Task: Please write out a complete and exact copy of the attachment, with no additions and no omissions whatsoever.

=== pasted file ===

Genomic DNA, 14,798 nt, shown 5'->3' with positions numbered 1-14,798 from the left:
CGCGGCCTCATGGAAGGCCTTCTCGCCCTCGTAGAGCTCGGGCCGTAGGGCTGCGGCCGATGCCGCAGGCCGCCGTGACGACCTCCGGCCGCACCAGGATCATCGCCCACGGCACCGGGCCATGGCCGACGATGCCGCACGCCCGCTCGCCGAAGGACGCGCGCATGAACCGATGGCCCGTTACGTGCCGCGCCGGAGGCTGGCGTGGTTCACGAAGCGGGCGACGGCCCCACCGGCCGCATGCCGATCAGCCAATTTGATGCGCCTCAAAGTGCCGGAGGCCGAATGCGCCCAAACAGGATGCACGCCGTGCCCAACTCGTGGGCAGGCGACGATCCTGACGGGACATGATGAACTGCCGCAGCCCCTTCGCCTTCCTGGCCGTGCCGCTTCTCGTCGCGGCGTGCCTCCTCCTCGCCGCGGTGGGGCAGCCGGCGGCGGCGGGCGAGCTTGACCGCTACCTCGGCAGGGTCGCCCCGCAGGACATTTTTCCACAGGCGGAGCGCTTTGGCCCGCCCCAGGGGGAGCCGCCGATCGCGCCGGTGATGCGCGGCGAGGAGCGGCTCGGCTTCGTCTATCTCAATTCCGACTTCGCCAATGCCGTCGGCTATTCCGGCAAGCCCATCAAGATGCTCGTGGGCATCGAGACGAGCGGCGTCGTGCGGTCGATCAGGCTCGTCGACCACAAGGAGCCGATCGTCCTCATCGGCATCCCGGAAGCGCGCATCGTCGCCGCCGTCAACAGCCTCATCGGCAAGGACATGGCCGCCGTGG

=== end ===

Genomic DNA, 14,798 nt, shown 5'->3' with positions numbered 1-14,798 from the left:
CGCGGCCTCATGGAAGGCCTTCTCGCCCTCGTAGAGCTCGGGCCGTAGGGCTGCGGCCGATGCCGCAGGCCGCCGTGACGACCTCCGGCCGCACCAGGATCATCGCCCACGGCACCGGGCCATGGCCGACGATGCCGCACGCCCGCTCGCCGAAGGACGCGCGCATGAACCGATGGCCCGTTACGTGCCGCGCCGGAGGCTGGCGTGGTTCACGAAGCGGGCGACGGCCCCACCGGCCGCATGCCGATCAGCCAATTTGATGCGCCTCAAAGTGCCGGAGGCCGAATGCGCCCAAACAGGATGCACGCCGTGCCCAACTCGTGGGCAGGCGACGATCCTGACGGGACATGATGAACTGCCGCAGCCCCTTCGCCTTCCTGGCCGTGCCGCTTCTCGTCGCGGCGTGCCTCCTCCTCGCCGCGGTGGGGCAGCCGGCGGCGGCGGGCGAGCTTGACCGCTACCTCGGCAGGGTCGCCCCGCAGGACATTTTTCCACAGGCGGAGCGCTTTGGCCCGCCCCAGGGGGAGCCGCCGATCGCGCCGGTGATGCGCGGCGAGGAGCGGCTCGGCTTCGTCTATCTCAATTCCGACTTCGCCAATGCCGTCGGCTATTCCGGCAAGCCCATCAAGATGCTCGTGGGCATCGAGACGAGCGGCGTCGTGCGGTCGATCAGGCTCGTCGACCACAAGGAGCCGATCGTCCTCATCGGCATCCCGGAAGCGCGCATCGTCGCCGCCGTCAACAGCCTCATCGGCAAGGACATGGCCGCCGTGG